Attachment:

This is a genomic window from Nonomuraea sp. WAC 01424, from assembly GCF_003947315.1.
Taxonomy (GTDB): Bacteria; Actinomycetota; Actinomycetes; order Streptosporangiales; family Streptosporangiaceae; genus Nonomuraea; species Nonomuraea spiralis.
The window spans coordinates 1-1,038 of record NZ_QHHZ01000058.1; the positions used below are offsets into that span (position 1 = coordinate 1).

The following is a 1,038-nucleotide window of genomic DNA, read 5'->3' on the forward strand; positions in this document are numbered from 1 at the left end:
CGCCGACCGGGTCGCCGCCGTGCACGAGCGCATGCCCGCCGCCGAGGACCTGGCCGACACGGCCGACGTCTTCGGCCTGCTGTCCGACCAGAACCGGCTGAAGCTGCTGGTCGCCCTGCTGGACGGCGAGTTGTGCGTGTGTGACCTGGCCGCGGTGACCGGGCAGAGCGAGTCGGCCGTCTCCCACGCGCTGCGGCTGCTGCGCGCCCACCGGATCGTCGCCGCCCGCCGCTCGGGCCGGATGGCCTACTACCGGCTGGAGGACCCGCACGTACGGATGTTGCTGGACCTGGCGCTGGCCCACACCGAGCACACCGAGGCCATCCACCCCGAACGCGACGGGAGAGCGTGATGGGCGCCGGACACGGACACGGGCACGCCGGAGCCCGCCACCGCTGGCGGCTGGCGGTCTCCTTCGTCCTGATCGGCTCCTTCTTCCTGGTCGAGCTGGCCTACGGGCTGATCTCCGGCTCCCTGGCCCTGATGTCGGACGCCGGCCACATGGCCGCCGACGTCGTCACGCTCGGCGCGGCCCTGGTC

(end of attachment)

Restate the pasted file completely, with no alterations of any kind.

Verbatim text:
This is a genomic window from Nonomuraea sp. WAC 01424, from assembly GCF_003947315.1.
Taxonomy (GTDB): Bacteria; Actinomycetota; Actinomycetes; order Streptosporangiales; family Streptosporangiaceae; genus Nonomuraea; species Nonomuraea spiralis.
The window spans coordinates 1-1,038 of record NZ_QHHZ01000058.1; the positions used below are offsets into that span (position 1 = coordinate 1).

The following is a 1,038-nucleotide window of genomic DNA, read 5'->3' on the forward strand; positions in this document are numbered from 1 at the left end:
CGCCGACCGGGTCGCCGCCGTGCACGAGCGCATGCCCGCCGCCGAGGACCTGGCCGACACGGCCGACGTCTTCGGCCTGCTGTCCGACCAGAACCGGCTGAAGCTGCTGGTCGCCCTGCTGGACGGCGAGTTGTGCGTGTGTGACCTGGCCGCGGTGACCGGGCAGAGCGAGTCGGCCGTCTCCCACGCGCTGCGGCTGCTGCGCGCCCACCGGATCGTCGCCGCCCGCCGCTCGGGCCGGATGGCCTACTACCGGCTGGAGGACCCGCACGTACGGATGTTGCTGGACCTGGCGCTGGCCCACACCGAGCACACCGAGGCCATCCACCCCGAACGCGACGGGAGAGCGTGATGGGCGCCGGACACGGACACGGGCACGCCGGAGCCCGCCACCGCTGGCGGCTGGCGGTCTCCTTCGTCCTGATCGGCTCCTTCTTCCTGGTCGAGCTGGCCTACGGGCTGATCTCCGGCTCCCTGGCCCTGATGTCGGACGCCGGCCACATGGCCGCCGACGTCGTCACGCTCGGCGCGGCCCTGGTC